Friday, January 16, 2009

Did Bush Set Precedent For the Palin Administration?

I posted this back in early December, however since then, President Obama has made it clear he will not pursue the crimes of the Bush administration when he said, "I don't believe that anybody is above the law," he responded, but "we need to look forward as opposed to looking backwards."

If that's true, than why bother investigating any crime? President Obama, more than anything else, reestablish the "rule of law" as that is what makes this country great. Ignoring the Bush Administration's blatant disregard for the law sends the opposite message...that as long as you are rich enough, powerful enough...the law does not apply to you.

Barack Obama may not choose to indulge in the dangerous legal precedent the Bush administration has set, however, unless that legal precedent is overturned, it's very likely, that a President, like, let's say, Sarah Palin, will cite George W. in an attempt to push her agenda forward.

More than three decades ago, David Frost asked Nixon to respond to the following:

"So what in a sense, you're saying is that there are certain situations, and the Huston Plan or that part of it was one of them, where the president can decide that it's in the best interests of the nation or something, and do something illegal."

Nixon: "Well, when the president does it that means that it is not illegal."

23-years later, we emerge from an imperial presidency - no doubt, inspired by former President Nixon's statement, 31-years ago, that he is above the law. If 13 words from an impeached president, who resigned in disgrace, can bring on eight years of a president who declares himself immune from the "rule of law"...imagine what might foment in the future if we allow the precedent of illegal wire-tapping, suspension of habeas corpus, and systematically justifying torture as legal dogma, to stand.

Scott Horton, a New York attorney specializing in international law and human rights, who wrote the cover story in the latest issue of Harper's Magazine, " Justice After Bush: Prosecuting an Outlaw Administration" believes a presidential commission of inquiry would be the swift, clear way to proceed. Normally, the justice system conducts such investigations, however as Horton points out, the justice department itself is the crime scene in this case.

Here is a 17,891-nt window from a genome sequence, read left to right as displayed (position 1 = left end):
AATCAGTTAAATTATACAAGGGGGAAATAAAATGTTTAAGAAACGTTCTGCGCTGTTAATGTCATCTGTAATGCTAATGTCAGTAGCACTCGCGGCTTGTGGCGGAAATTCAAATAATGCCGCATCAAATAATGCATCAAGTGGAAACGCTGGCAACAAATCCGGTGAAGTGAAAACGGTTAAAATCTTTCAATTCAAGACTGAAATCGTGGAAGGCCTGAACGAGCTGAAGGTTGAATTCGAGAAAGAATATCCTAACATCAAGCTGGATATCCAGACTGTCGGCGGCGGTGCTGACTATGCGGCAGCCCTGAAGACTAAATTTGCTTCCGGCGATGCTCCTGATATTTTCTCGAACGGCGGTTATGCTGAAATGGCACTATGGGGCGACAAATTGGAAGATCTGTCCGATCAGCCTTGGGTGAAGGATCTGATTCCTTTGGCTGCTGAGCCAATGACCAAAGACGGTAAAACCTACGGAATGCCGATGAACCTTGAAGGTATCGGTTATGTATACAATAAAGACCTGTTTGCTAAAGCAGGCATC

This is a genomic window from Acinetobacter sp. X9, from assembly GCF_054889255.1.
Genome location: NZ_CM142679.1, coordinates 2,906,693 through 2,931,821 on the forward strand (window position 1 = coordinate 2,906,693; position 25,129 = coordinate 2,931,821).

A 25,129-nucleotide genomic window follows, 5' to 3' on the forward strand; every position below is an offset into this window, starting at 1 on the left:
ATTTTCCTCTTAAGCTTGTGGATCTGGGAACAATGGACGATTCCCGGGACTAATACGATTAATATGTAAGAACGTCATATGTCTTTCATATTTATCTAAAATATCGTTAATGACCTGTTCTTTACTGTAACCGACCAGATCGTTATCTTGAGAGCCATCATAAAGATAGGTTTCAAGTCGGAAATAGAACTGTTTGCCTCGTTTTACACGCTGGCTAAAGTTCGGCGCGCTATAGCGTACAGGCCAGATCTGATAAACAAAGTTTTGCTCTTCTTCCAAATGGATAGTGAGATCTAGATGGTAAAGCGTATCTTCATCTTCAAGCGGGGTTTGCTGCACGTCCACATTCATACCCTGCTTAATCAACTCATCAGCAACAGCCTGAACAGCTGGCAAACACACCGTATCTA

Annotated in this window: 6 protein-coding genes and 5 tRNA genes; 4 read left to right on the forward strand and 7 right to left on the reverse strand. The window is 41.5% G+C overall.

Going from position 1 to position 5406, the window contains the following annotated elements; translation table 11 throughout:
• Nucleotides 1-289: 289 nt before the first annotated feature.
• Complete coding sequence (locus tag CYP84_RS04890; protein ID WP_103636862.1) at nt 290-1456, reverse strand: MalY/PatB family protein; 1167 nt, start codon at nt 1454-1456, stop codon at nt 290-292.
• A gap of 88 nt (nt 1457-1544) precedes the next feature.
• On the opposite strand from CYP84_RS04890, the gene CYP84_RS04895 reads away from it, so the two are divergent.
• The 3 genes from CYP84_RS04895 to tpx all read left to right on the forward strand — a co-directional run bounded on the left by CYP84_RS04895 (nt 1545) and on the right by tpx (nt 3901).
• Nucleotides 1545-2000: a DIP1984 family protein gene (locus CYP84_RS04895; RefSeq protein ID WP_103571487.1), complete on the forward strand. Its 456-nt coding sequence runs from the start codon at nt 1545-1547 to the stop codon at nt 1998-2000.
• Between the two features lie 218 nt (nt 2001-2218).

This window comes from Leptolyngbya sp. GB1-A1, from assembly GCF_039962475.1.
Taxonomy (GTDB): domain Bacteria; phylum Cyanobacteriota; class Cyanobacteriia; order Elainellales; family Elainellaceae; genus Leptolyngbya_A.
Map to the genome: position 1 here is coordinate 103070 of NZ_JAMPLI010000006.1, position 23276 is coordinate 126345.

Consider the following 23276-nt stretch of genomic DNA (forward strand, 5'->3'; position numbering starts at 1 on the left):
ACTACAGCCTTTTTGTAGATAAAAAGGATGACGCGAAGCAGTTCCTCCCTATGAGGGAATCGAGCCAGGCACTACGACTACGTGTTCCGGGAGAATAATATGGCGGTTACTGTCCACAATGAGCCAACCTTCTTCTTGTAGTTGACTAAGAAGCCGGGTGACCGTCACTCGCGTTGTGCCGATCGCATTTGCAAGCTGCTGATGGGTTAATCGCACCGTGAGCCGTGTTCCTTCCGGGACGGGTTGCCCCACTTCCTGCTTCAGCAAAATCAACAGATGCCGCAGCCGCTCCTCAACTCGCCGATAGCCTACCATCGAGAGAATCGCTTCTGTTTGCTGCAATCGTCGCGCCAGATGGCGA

President Bush is doing as much damage as he can on his way out. These are not the actions of a man who will redeem himself - if that's even possible - in the future. However, whether President Bush repents or not is not the issue. If it were, we could afford to let him off the hook, and concentrate on repairing what his administration destroyed, however, this goes far beyond what President Bush, the individual deserves or doesn't deserve and has everything to do with
renewing our nation's commitment to the rule of law.

On June 10, 2008 Congressmen Dennis Kucinich and Robert Wexler cosponsored 35 articles of impeachment for indicting George Bush. Included in the list of impeachable offenses:

  • Authorization and encouragement of torture as official policy
  • Fabrications about Iraq’s nuclear weapons
  • Lies about Iraq’s connections to al Qaeda
  • Retaliation against those who tried to tell the truth
  • Direct responsibility for extraordinary rendition
  • Illegal detention of U.S. citizens and foreign captives (including the imprisonment of children)
  • Warrantless wiretapping
  • Failure to protect the U.S. by heeding pre-9/11 warnings
  • Failure to protect soldiers in Iraq with proper armor
  • Failure to protect the residents of New Orleans in the wake of Hurricane Katrina
  • Instructing subordinates to disregard congressional subpoenas
  • 1,100 signing statements releasing him from carrying out even those laws passed during his own administration.
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